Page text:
He does know. And my prayer tonight is that he would embrace those things and bury them deep. Tomorrow is another day of battle and I feel more prepared now that I’ve added another weapon to my arsenal. We’re going to win this war, he and I. He’s too good and too kind and too important for me to give up on.

Losing is not an option.

The one where we get cozy

My parents are remodeling their condo and in so doing they needed to get rid of some furniture. So we sacrificially chose to relieve them of said furniture out of the goodness of our selfless hearts.

Stand back. I might get struck by lightening.

In the eleven years that we have been married Lee and I have bought exactly six pieces of furniture. Everything else has been given to us by our parents. Couches, chairs, beds, buffets, cribs, dressers and on and on. We live in a house full of hand me downs…and we love it.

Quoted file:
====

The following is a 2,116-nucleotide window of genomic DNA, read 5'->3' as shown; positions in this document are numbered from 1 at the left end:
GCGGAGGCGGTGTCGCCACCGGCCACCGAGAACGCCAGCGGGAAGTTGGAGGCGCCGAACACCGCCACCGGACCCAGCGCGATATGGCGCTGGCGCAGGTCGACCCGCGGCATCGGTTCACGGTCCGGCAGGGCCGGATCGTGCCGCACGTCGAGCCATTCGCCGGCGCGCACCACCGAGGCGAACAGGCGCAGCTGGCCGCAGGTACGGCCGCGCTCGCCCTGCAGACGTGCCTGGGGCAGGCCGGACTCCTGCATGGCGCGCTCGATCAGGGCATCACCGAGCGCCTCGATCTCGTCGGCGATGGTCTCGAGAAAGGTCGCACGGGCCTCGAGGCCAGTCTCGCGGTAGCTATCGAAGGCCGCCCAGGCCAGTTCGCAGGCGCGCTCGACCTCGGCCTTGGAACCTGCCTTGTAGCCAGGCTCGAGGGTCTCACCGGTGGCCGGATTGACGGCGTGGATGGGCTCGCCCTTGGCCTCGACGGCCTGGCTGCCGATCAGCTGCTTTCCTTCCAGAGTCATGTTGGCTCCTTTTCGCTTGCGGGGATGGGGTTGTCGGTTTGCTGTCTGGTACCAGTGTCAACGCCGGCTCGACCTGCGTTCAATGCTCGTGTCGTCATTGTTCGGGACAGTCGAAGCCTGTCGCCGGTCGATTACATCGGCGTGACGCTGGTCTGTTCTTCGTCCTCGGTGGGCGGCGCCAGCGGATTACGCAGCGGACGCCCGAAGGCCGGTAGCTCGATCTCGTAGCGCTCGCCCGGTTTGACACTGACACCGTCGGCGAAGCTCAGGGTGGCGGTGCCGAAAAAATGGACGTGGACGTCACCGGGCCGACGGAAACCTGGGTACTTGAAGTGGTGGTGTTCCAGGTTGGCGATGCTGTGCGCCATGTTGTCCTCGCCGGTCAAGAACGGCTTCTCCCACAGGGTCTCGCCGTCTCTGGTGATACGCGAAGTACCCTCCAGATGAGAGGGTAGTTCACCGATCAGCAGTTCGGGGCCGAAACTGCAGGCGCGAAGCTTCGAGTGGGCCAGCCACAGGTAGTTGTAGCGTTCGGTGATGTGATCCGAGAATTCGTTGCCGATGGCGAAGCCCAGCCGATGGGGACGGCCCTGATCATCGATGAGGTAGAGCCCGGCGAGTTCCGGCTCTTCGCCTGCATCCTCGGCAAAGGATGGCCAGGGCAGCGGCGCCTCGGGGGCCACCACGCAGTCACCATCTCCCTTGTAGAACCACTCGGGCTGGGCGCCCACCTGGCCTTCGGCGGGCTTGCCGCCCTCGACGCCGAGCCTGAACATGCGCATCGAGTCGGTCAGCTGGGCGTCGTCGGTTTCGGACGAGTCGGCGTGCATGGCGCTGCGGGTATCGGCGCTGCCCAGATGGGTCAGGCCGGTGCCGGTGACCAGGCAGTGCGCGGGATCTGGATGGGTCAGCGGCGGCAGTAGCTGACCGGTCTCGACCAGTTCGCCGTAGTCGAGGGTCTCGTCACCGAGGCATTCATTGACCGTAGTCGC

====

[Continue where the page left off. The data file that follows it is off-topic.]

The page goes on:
Mostly because these hand me downs are…kind of gorgeous.

We set up this entertainment center this weekend along with a couch and two oversized chairs. It looks so good, we might need to get cable.

Just kidding.


This room, which has been cluttered and kind of boring since we moved in, looks down right cozy now. It’s livable and functional and…pretty.

Of course, my total lack of style and inability to decorate is on broad display now that I have this fancy furniture in my house. My bare walls scream at me and look at that pitiful fireplace mantle and the bare, empty shelves on the entertainment center. Folks, I literally have nothing to put in those places.